While this is a believable, almost simulation like experience, the points system makes it still feel like a game. At the end of each route, you’re score is tallies for passengers, delivery time, bonuses and penalties. The score then gets saved and the top six high scores stay with that route. Its good encouragement to keep trying to do better and better.

The game is broken up into six tiers, each of which has six or so routes with different buses. Each of the buses might look different, but they all feel the same. Perhaps there is some subtle nuance between them, but I never felt it. Once you finish a few routes, the next tier is unlocked.

Your routes take place in the same fictional city, but this city has a diverse array of places like downtown streets, snowy mountain roads, an airport roundabout and serine vistas overlooking ponds. While the graphics could be better, they are acceptable and around the good level. There are far worse games graphically, but if you expect to be dazzled, you’ll be disappointed.

To guide you from stop to stop is your GPS that gives you a red dot and you just follow the path. Even better than that is the roads themselves will have flashing arrows indicating your next turn or if you go forward through a five corner crossroad.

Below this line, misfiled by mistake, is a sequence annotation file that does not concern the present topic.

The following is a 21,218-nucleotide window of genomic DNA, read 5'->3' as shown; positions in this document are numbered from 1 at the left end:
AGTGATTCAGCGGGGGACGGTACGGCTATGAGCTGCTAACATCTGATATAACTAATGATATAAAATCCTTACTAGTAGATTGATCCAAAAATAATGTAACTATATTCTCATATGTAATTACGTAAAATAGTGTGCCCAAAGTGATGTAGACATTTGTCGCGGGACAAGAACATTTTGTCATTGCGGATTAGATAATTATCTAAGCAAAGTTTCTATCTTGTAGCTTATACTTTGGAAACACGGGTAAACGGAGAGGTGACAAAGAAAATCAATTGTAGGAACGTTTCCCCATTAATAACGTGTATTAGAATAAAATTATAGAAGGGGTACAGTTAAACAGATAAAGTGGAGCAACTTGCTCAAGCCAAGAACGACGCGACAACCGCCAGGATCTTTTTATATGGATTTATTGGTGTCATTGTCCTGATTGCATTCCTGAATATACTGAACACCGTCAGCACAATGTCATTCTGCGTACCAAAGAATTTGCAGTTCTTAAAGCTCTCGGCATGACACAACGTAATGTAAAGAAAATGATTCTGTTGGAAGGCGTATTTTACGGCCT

On top of the city is the environment that changes from route to route. Downpours, night and fog are all here; as is bright and happy days. The rain never felt like it had an effect on the brakes like coming down a hill does.

There are only two types of cameras, one that follows behind the bus, which can make it difficult to see any cars directly in front of you. The camera seems to be slightly to the side of the bus, which feels off, but it does allow you to see a bit down your nose. The other camera puts you into the grill of your bus. I would say its first person, but in this case, you see what your headlights do. You won’t find any behind the wheel angles here, in fact it makes me feel like I’m less of a bus driver and more of the bus itself.

For a game called Bus Driver, I expected more of a career and the ability to select a driver to be my character. Instead the routes have text blurbs explaining them, but they’re almost always the same. Later tiers offer a few deviations, such as follow a helicopter, ignore the laws and get prisoners to a new penitentiary without injury. Its this sort of ingenuity that surprised me.

In terms of sound and music, Bus Driver is bare bones. The only music is in the menus and while playing the game itself, you’ll hear the hypnotic hum of the engine and other realistic sounds such as air brakes and horns.

Its a game that is still engaging and enjoyable on some level, so why do I say stay away from it? Bus Driver is a very niche game. There are better games out there, but if you prefer driving games to racing games, this may be up your alley. Its a cheap game, but if it goes on sale, take a risk. Just expect the worst and you might end up having a delightful experience, or laughing that you can anger your passengers from braking too hard.